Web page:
Its unique construction ensures that it will outlast any other braille keyboard on the market. With an 8° typing angle, it also provides great ergonomic support as well.

It is simple to use and doesn't require any software to be installed. Plus, you can purchase this keyboard for around $100.

For Mac users, check out the Logickeyboard Braille Bluetooth Mini Mac Keyboard.

6. HumanWare Brailliant BI 40

This is a Braille keyboard with output options as well. Braille letters are formed by raising pins. The display ranges from 18 to 84 cells. Throughout the reading process, the cursor selects which text to translate, and the pins are refreshed as the user selects.

It is fairly pricey to buy a Braille display, but if you are deaf-blind and would not be able to use a Screen Reader, then this would be a good option for you.

HumanWare's Brailliant BI 40 made our list because it's lightweight, portable, and works on computers, laptops, tablets, and smartphones. There are buttons on both sides of the device, and it's simple to use. Furthermore, you can navigate the internet, read, and write using the braille display, so you'll be able to do it fast and efficiently.

It's also compatible with Windows, Mac, and Android devices. Despite costing over $3,600, the HumanWare Brailliant BI 40 is well worth the money.

7. ZoomText

By simply enlarging text, a screen magnifier makes reading easier. The cursor can magnify any part of the screen for better viewing of graphics and text. In addition to magnifying the screen, some screen magnifiers can magnify buttons and icons as well. Even though they're helpful for those with visual impairments, some people prefer to use a larger monitor and increase the resolution to make graphics and text larger.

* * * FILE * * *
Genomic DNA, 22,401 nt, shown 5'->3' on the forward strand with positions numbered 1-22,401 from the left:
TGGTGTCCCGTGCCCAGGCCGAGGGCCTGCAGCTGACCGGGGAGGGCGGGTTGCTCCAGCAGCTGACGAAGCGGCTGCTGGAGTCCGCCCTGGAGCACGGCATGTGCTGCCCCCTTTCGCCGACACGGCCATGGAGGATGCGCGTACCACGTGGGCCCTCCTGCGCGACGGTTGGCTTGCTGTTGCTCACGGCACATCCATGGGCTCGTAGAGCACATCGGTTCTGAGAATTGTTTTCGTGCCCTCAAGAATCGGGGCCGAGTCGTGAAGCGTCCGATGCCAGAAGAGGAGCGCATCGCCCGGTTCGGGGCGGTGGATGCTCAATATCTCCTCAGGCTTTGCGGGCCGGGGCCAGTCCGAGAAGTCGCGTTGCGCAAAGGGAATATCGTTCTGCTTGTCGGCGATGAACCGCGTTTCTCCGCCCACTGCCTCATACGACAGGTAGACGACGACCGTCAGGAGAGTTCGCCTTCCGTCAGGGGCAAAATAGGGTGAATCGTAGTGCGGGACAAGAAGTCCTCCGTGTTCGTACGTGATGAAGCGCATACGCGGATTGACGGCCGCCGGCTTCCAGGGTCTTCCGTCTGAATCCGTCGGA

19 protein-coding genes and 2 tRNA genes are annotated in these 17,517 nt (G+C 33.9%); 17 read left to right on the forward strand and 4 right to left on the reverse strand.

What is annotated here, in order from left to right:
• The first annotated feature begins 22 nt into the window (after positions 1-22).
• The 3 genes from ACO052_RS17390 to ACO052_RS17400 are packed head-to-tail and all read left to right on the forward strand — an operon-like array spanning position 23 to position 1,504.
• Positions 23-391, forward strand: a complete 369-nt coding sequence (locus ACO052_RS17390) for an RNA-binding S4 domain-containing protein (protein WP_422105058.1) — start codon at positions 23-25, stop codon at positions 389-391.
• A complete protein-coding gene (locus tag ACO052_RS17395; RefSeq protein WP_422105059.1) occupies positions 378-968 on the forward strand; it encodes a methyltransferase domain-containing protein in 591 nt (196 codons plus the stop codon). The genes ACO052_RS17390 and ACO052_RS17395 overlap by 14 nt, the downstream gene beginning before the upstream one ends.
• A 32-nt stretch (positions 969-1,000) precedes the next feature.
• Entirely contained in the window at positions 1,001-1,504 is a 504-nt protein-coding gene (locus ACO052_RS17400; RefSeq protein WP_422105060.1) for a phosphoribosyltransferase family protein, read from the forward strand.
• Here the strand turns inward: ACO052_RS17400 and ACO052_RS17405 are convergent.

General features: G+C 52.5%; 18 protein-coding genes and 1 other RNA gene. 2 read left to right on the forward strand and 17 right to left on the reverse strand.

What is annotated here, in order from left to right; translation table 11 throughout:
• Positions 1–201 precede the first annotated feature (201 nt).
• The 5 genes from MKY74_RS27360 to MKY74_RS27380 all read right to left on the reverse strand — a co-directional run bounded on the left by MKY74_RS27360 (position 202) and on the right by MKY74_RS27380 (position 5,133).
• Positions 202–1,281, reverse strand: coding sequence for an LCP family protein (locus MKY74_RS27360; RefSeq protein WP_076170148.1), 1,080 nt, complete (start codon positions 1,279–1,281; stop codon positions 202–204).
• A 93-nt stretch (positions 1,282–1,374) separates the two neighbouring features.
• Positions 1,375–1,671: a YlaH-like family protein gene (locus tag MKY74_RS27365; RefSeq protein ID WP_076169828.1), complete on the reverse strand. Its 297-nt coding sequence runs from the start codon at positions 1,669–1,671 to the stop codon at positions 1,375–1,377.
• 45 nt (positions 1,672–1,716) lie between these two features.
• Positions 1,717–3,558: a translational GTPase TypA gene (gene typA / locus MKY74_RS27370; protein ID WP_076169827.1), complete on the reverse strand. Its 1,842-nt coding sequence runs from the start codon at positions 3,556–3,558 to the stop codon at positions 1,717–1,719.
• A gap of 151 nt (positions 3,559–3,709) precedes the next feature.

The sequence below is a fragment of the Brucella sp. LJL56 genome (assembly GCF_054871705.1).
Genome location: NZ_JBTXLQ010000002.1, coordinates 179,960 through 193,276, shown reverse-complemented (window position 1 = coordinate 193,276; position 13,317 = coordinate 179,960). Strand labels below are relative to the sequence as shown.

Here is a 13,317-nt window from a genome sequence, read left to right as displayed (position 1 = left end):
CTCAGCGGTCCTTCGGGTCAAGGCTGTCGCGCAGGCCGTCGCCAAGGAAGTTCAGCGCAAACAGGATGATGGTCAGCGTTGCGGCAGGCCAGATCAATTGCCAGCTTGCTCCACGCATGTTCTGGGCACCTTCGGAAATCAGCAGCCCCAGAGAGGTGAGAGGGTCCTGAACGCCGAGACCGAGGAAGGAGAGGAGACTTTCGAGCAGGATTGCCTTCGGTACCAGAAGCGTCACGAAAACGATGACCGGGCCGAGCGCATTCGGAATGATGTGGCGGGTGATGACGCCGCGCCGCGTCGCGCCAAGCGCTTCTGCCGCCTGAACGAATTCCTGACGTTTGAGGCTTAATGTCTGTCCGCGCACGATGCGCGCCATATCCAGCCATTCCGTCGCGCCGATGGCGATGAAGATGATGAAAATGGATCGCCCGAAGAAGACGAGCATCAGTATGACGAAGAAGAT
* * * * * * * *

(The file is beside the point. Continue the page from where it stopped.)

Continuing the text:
If you are running Windows, ZoomText has options to magnify up to 60x, while Zoom Text lets you magnify up to 36x. You can also use this app to magnify text on a paper document or anything else using a camera (webcam) connected to your computer. Essentially, it works as a magnifying glass that can zoom in on any area you choose.

If you use Chrome, you can download the Screen Reader extension.

8. IrisVision

One of the top vision enhancement, low vision aids in the market right now is IrisVision, an assistive technology solution approved and registered by the FDA as a Class-1 medical device.

The headset, which includes Samsung's latest smartphone, is designed to help people with low vision conditions like Macular Degeneration, Diabetic Retinopathy, Cataracts, and more. It also contains the following features:

  • Using a smartphone-mounted VR headset, electronic glasses capture images and provide magnified views of objects — within their field of view.
  • Easily maneuverable magnification up to 14x.
  • An innovative magnification feature called "Bubble View" allows for magnification within a bubble without losing the overall context.
  • It has a variety of modes for different kinds of visual impairments, like "Scene Mode', "Bubble View Mode', "Bioptic Mode', "Reading Line Mode', "TV Mode', and so on.